As our community grew and strengthened we began to broaden our collaborations. Casual discussions with my friend Melanie Klein grew into bringing our Conversations and Yoga in Action series to Los Angeles with support from the Yoga and Body Image Coalition. At the same time one of Piedmont Yoga’s students, Sabrina Strings, co-led the Race and Yoga Working Group, pushing the boundaries of the exploration of yoga, justice, and critical study, giving all of us the opportunity to dig deeper and to be more informed and accountable.
This culminated in our first Yoga and Social Justice Conference in June 2016. We brought together people working with disability access to healthcare and well-being, POC and queer practitioners, and teachers who were also committed activists. We also made sure the conference was accessible to those with limited financial means.
People were hungry to connect, to realize they were not the only ones feeling as they did, and eager to work together. At the conference, as with our conversations and workshops, we challenge the notion that a teacher is the ultimate possessor of knowledge. Instead, we believe that knowledge and moral, ethical, and spiritual authority flow between different members of the group as we try to find the most powerful solutions and grow in collective wisdom and experience.
Since we hosted the conference people from around the country have been contacting us. They were excited to discover that there were others like themselves who saw the beauty and power in the practice of yoga and its potential for supporting their own self-care and that of their communities, but felt excluded by the yoga community in their neighborhoods. They felt they had no safe spaces for practice. After our conference, I had the pleasure of connecting with a yoga teacher named Farah. Inspired and supported by our work, she is now teaching a POC yoga class in her town and teaching us all about community building and connecting yoga and justice. Tragically, she requests that I do not use her full name or location, as she is concerned about reprisals (as we saw in Seattle last year and with other POC yoga classes around the country).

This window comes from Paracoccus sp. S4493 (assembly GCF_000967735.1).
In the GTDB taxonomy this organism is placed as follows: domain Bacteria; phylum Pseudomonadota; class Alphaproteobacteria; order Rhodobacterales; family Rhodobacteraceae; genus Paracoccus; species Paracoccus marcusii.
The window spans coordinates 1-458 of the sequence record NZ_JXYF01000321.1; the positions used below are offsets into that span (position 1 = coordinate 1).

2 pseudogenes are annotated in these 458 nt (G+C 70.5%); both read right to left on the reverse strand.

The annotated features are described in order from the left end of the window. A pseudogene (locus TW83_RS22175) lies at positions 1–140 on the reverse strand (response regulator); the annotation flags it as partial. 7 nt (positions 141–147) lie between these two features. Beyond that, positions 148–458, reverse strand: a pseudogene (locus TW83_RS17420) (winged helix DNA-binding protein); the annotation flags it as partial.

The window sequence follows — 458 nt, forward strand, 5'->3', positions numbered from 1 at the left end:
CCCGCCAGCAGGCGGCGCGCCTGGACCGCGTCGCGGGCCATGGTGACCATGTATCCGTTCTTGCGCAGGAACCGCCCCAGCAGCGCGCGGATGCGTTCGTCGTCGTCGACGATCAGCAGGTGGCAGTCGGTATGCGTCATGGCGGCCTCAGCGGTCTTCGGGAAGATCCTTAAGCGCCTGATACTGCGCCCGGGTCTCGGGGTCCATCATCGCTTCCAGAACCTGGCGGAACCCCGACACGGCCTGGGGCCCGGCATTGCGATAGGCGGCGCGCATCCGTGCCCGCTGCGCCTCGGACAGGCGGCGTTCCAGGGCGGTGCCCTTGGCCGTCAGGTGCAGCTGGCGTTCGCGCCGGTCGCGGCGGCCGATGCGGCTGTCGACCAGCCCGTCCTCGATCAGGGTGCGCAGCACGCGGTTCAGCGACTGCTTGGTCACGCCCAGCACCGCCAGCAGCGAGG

If the yoga community wants to support change, we would be more effective offering support to people like Farah. We would look at ourselves and see if we are the ones who are afraid of a Muslim woman organizing people of color to sit together in healing. We would offer space in our studios and dharma halls to hold classes for those traditionally not included—to be lead by members of their own community. To invite leaders of black and brown and LGBTQ communities to co-create events, rather than inviting them only to create the appearance of diversity while dictating what it is they present.
As we launch the Yoga and Social Justice Collaborative website we are expanding this work, hosting conferences, immersions, and workshops in Oakland, Los Angeles, and New York, building relationships and learning as we go. We hope to hear from many more people learning and working together in collaboration.
If we want to see yoga as a tool for justice, the first step must be to recognize this injustice in our studios, our active or passive complicity with it, and the importance of addressing our own privilege. While less dramatic, offering support and space to the communities around us is more transformational than going to Africa to teach yoga (or on eco yoga retreats to Jamaica or Costa Rica). We need to look hard at our intentions, considering whether the work we think is supporting social justice might instead be just tourism, entertainment, or missionary work. My friend Richelle Donigan, a beautiful teacher and community leader in Oakland, says that if all the yoga teachers out there were teaching yoga, we would be in a very different place. Hard to disagree with this.
If we want to support lasting change, it’s time for the yoga community to prioritize the liberation of all. It’s time to understand that this cannot happen through the vision of only a privileged few—especially a privileged few who are unwilling or unable to listen to others or to recognize their own privilege. A broad, fluid leadership and a deep valuing and including of diverse voices are needed to support creative thinking and solutions, so that all voices and experiences count. The anger many of us feel is something we can use to direct our energies, to demand to be seen and be heard, and to act together with our combined wisdom and love to create the deep and transformational change we so need.